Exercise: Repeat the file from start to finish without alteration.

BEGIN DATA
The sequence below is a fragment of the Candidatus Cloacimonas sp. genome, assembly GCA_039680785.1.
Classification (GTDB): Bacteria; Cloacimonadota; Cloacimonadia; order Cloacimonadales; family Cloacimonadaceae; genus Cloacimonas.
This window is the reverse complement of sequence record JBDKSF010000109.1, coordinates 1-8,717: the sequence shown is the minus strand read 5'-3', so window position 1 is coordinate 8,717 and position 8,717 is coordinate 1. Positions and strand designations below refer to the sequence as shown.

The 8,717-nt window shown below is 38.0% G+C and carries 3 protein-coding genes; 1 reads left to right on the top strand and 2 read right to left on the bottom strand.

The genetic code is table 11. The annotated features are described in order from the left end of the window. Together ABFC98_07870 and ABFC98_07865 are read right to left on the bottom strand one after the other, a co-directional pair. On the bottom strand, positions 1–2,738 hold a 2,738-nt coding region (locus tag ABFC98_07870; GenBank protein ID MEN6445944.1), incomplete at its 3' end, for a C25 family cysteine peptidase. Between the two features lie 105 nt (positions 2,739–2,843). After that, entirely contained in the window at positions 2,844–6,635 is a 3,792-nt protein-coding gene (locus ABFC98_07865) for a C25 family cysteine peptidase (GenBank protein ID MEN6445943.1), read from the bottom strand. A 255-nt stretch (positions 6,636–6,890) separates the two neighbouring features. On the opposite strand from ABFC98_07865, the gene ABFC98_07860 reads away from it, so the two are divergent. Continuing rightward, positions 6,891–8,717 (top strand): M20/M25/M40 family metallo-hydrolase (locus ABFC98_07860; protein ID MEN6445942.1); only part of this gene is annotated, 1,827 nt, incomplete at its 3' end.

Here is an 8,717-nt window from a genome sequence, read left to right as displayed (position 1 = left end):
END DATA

The sequence below is a fragment of the Candidatus Cloacimonas sp. genome, assembly GCA_039680785.1.
Classification (GTDB): Bacteria; Cloacimonadota; Cloacimonadia; order Cloacimonadales; family Cloacimonadaceae; genus Cloacimonas.
This window is the reverse complement of sequence record JBDKSF010000109.1, coordinates 1-8,717: the sequence shown is the minus strand read 5'-3', so window position 1 is coordinate 8,717 and position 8,717 is coordinate 1. Positions and strand designations below refer to the sequence as shown.

The 8,717-nt window shown below is 38.0% G+C and carries 3 protein-coding genes; 1 reads left to right on the top strand and 2 read right to left on the bottom strand.

The genetic code is table 11. The annotated features are described in order from the left end of the window. Together ABFC98_07870 and ABFC98_07865 are read right to left on the bottom strand one after the other, a co-directional pair. On the bottom strand, positions 1–2,738 hold a 2,738-nt coding region (locus tag ABFC98_07870; GenBank protein ID MEN6445944.1), incomplete at its 3' end, for a C25 family cysteine peptidase. Between the two features lie 105 nt (positions 2,739–2,843). After that, entirely contained in the window at positions 2,844–6,635 is a 3,792-nt protein-coding gene (locus ABFC98_07865) for a C25 family cysteine peptidase (GenBank protein ID MEN6445943.1), read from the bottom strand. A 255-nt stretch (positions 6,636–6,890) separates the two neighbouring features. On the opposite strand from ABFC98_07865, the gene ABFC98_07860 reads away from it, so the two are divergent. Continuing rightward, positions 6,891–8,717 (top strand): M20/M25/M40 family metallo-hydrolase (locus ABFC98_07860; protein ID MEN6445942.1); only part of this gene is annotated, 1,827 nt, incomplete at its 3' end.

Here is an 8,717-nt window from a genome sequence, read left to right as displayed (position 1 = left end):